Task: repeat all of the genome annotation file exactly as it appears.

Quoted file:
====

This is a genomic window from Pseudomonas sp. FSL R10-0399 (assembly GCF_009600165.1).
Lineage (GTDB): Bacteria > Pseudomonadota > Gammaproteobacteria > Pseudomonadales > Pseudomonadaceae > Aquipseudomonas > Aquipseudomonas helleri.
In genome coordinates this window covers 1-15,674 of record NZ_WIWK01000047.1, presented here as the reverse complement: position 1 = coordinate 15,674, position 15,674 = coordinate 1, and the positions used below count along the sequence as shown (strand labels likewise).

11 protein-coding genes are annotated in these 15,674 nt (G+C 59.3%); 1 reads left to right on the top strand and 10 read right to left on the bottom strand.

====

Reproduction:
This is a genomic window from Pseudomonas sp. FSL R10-0399 (assembly GCF_009600165.1).
Lineage (GTDB): Bacteria > Pseudomonadota > Gammaproteobacteria > Pseudomonadales > Pseudomonadaceae > Aquipseudomonas > Aquipseudomonas helleri.
In genome coordinates this window covers 1-15,674 of record NZ_WIWK01000047.1, presented here as the reverse complement: position 1 = coordinate 15,674, position 15,674 = coordinate 1, and the positions used below count along the sequence as shown (strand labels likewise).

11 protein-coding genes are annotated in these 15,674 nt (G+C 59.3%); 1 reads left to right on the top strand and 10 read right to left on the bottom strand.